Another was the Spanish translation gaffe that has followed me forever. Most of the students (who are not all women, by the way) came to Casa speaking no Spanish whatsoever. I, on the other hand, was just shy of an AA in Spanish, so I had a pretty good command of the school-type Spanish. Talking with people however, is a whole different story. And mix in there, the dialects of different regions of Mexico represented and you have a world ripe for miscommunication. However, not only had I been to Casa in 1993, speaking great Spanish after I left, but I also worked in Orlando for a couple of years speaking Spanish to migrant women (my interviews were in Spanish and my one job was all in Spanish) and I spent time with my Cuban family, finally talking to them in their native language... something I had never done before. So you'd think after all that, I could hardly make any mistakes. Not so fast, oh, chuckling one!
A dad paced outside the room where his wife had just had a baby; he was waiting until the suturing was complete and the baby cleaned up before he went back in. I poked my head in to check the progress and they were still suturing mom's perineum, so I said to the dad, "Todavia, estan cocinando la vagina." He looked at me funny as all get out and asked, "CociENDo?" "Si," I said and wandered over to the house next door where the students were living while they attended Casa. Making dinner, I grabbed the pan and Rice-a-Roni and started cooking it. I spoke so much Spanish at Casa, I dreamed in Spanish and most of my self-talk was in Spanish, too. So, I'm cooking my Rice-a-Roni, saying, "Estoy cocinando... cociNANdo?!"COCINANDO. Oh, my god. I was COOKINGmy Rice-a-Roni... the same way I told the dad the midwife was COOKING his wife's vagina before he could go in and see her.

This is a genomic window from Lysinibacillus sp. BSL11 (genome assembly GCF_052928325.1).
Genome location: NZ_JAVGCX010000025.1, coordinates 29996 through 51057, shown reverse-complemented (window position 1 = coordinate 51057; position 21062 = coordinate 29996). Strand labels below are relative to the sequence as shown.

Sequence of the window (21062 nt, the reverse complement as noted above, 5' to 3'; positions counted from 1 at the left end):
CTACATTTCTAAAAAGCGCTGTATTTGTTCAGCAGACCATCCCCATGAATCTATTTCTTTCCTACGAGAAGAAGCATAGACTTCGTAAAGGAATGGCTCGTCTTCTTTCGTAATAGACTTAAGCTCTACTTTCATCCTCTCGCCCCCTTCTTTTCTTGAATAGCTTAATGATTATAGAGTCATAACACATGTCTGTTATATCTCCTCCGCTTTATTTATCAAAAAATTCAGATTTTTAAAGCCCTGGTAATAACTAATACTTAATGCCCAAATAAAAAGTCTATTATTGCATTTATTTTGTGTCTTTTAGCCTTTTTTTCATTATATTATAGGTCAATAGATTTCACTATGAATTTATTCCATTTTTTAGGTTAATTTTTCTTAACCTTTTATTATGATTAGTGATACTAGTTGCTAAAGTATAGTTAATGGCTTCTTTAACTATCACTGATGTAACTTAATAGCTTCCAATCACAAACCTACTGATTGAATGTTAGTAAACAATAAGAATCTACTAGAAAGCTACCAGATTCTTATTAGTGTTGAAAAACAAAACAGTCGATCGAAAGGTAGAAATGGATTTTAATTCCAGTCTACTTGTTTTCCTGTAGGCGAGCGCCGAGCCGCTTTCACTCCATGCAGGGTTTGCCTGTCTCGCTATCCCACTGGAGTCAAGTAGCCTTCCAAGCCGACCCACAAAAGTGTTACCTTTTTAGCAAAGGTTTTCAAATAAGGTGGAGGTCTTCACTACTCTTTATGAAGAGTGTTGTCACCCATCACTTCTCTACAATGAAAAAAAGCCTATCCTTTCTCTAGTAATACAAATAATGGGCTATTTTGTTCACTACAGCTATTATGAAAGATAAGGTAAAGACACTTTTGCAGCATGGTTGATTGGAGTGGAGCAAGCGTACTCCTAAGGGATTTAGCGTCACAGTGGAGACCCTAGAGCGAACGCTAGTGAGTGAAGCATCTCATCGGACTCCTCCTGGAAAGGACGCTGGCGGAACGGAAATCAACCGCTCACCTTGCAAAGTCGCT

Cocinando la vagina. I had to have said that phrase 100 times to family members. I laughed and laughed and laughed about that bizarre mistake. What a nut.
So many memories.
I've wanted to go back to Casa several times. Have said I'd live there if it weren't for kids and family. I was a weird one who loved El Paso. I loved going to Hueco Tanks with the other students. Loved the new Mall. Loved the one and only health-food store (what's its name? Sunshine something?). Had my first Johnny Carino there. Lived on State Line BBQ. Made life-long friends as well as dealt with evil assholes who made my life miserable there. One in particular took a screwdriver to my $600 long lens. I thought I was going to lose my mind over that incident. I broke my toe (accidently) kicking the brick bottom of a chair in the dark and experienced the worst fat-oriented medical care at the local hospital. In 1993, my kids came and stayed with me for a week, sleeping and playing in the classroom. (Shhh, don't tell anyone!) I remember them doing cartwheels for hours on end.
Shoulder dystocias, cord prolapse, placental abruptions, oh my! I got so good at prenatals, I could do efficient ones in all of six minutes... complications taking only two or three more. (One of the best things about being fluent in Spanish.) Catching babies in the exam rooms. Discovering fetal demises at 38 weeks. Helping women who had traipsed through the filthy, contaminated Rio Grande "River". Meeting a woman at 10 centimeters and filling out her Registration paperwork while she breastfed her first baby. Taking Polaroids and pinning them on the bulletin board in the lobby. Being First On at 3am, nothing going on and sitting at the desk at the front door, studying or writing down our statistics in our pink books. Begging for our first First On and then when we got there, being terrified we'd lose a mom or baby on our shift. Not being able to find the cervix and going to the Licensed Midwife to whine about it and being told, "It's in there. Don't come out until you find it." Having a baby with low heart tones and running to tell the LM... she looking at you... oh, alright, looking at ME... and asking (for the umpteenth time), "Did you turn her on her side?" Duh. I know to do that now.
So many memories. So, so many. I will miss Casa terribly, but am very glad there are so many previous Interns and midwives I can reminisce with. Don't lose touch, sister midwives. I miss you already.